Researchers at the International Institute for Nanotechnology (IIN) and their partners in academia, industry, and national laboratories have access to excellent user facilities for characterization based on electron, ion, and photon radiation, as well as scanning probe techniques. Shared facilities are available for maintaining mechanical/electronic scattering and biophysics/biochemistry instrumentation. The IIN has provided support for major instrumentation housed in many of these shared facilities. Some of the available facilities are listed below, including links to their sites.

The Center for Nanofabrication and Molecular Self-Assembly was constructed on the Evanston campus in 2002 specifically to support nanotechnology research. Now called Ryan Hall, the facility was anchored by a $14 million grant from the Department of Health and Human Services spearheaded by Professors Chad Mirkin and Mark Ratner, and is one of the first federally funded facilities of its kind in the United States. The 43,000 sq. ft. building houses state-of-the-art research, analytical and laser laboratories, and the main offices for the Institute.

The Institute is a partner with the Center for Nanoscale Materials at Argonne National Laboratory. The CNM is a joint partnership between the U.S. Department of Energy (DOE) and the State of Illinois, as part of DOE'S Nanoscale Science Research Center program. The CNM serves as a user-based center, providing tools and infrastructure for nanoscience and nanotechnology research. The CNM's mission includes supporting basic research and developing advanced instrumentation that will help generate new scientific insights and create new materials with novel properties.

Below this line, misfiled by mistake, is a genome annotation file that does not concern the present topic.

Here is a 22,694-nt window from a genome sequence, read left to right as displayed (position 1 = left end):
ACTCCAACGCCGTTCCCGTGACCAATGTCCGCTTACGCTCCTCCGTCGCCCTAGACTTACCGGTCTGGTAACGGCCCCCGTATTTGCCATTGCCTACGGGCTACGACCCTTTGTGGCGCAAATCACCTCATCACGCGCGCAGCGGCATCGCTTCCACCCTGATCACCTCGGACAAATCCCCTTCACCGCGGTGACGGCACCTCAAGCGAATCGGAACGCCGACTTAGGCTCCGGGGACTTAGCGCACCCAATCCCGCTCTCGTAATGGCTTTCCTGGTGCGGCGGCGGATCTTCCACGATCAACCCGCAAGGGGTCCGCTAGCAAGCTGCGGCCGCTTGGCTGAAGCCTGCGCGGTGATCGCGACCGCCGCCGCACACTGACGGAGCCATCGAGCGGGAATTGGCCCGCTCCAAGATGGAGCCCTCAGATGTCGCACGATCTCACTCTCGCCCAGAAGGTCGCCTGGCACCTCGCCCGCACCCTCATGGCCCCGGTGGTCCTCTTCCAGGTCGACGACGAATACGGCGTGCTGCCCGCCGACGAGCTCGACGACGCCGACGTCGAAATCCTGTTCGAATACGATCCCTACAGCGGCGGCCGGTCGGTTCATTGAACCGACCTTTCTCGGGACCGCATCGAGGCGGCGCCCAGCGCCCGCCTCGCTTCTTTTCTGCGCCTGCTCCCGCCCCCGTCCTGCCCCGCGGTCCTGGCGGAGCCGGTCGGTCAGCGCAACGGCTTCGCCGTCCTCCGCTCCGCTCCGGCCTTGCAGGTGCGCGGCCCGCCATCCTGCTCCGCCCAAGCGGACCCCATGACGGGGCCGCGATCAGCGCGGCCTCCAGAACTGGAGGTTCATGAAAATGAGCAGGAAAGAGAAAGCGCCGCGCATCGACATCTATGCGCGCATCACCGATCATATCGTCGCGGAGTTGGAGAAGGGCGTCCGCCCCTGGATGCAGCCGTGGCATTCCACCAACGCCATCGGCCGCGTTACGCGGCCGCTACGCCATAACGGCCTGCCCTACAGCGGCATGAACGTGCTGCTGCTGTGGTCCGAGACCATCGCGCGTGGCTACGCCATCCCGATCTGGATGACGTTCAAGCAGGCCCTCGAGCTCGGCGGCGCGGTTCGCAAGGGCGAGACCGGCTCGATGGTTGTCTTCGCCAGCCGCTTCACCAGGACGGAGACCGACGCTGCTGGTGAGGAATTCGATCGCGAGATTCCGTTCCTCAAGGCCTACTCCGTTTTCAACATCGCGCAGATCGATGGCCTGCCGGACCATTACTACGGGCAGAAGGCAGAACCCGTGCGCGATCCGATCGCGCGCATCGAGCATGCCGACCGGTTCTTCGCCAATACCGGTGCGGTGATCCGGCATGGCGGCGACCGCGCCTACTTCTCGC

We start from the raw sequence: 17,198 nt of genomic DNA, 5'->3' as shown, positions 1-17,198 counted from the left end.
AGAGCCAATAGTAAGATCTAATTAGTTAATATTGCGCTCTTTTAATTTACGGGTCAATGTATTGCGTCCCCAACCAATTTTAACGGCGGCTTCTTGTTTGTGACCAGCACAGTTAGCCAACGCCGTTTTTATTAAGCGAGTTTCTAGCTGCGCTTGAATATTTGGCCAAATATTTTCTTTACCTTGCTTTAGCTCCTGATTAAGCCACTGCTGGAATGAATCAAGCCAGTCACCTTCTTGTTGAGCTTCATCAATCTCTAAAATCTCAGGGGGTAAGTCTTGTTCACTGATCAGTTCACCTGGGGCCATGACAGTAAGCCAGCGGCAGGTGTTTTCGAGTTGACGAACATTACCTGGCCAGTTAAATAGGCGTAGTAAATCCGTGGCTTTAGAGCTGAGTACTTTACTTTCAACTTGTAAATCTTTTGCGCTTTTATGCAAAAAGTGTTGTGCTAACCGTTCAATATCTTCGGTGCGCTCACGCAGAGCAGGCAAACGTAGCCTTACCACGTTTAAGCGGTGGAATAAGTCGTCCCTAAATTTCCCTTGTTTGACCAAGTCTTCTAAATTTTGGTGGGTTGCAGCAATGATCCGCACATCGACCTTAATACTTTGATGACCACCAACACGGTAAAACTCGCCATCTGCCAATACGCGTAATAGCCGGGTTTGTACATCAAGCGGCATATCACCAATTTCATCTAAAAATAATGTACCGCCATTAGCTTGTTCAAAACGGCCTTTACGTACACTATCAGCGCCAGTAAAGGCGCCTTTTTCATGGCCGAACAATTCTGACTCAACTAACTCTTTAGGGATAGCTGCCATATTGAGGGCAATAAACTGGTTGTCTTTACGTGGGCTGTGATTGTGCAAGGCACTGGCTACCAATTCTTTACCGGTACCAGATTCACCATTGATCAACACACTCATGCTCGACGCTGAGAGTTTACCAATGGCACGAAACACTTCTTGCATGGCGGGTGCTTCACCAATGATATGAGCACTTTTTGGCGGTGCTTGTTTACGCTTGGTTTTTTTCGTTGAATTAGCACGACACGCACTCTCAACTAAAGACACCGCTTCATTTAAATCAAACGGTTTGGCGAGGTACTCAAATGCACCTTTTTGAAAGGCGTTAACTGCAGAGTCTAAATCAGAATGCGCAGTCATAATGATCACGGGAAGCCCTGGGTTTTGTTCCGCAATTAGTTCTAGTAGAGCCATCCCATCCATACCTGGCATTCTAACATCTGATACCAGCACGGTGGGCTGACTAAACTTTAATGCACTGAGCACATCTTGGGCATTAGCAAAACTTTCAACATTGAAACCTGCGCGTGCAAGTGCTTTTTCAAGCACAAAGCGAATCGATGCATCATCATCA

Life Sciences Collaborative Access Team (LS-CAT) provides access to x-ray diffraction facilities at Argonne National Laboratory's Advanced Photon Source that enable researchers to determine the structure of proteins through macromolecular crystallography.

DuPont, Northwestern, Dow Collaborative Access Team (DND-CAT) provides access to x-ray diffraction facilities at Argonne National Laboratory's Advanced Photon Source for the study of two dimensional or quasi-two dimensional atomic structures (surfaces, interfaces and thin films) and polymer science and technology. Both are areas of immense technological importance.

The Institute has provided substantial support for capital equipment housed in the Northwestern University Atomic and Nanoscale Characterization Experimental (NUANCE) Center. The NUANCE Center integrates three existing complementary instrumentation facilities at NU (NIFTI, EPIC, and Keck-II) under a unified management umbrella and contiguous space.

The Nanoscale Integrated Fabrication, Testing and Instrumentation (NIFTI) facility was created by the Institute with funding from the State of Illinois to bridge the gap between hard nanostructures, soft materials, biological sciences, quantitative mechanical and electrical analysis, and nanopatterning. It supports a broad range of nanoscale science and engineering characterization needs by providing outstanding resources coupled with expert staff.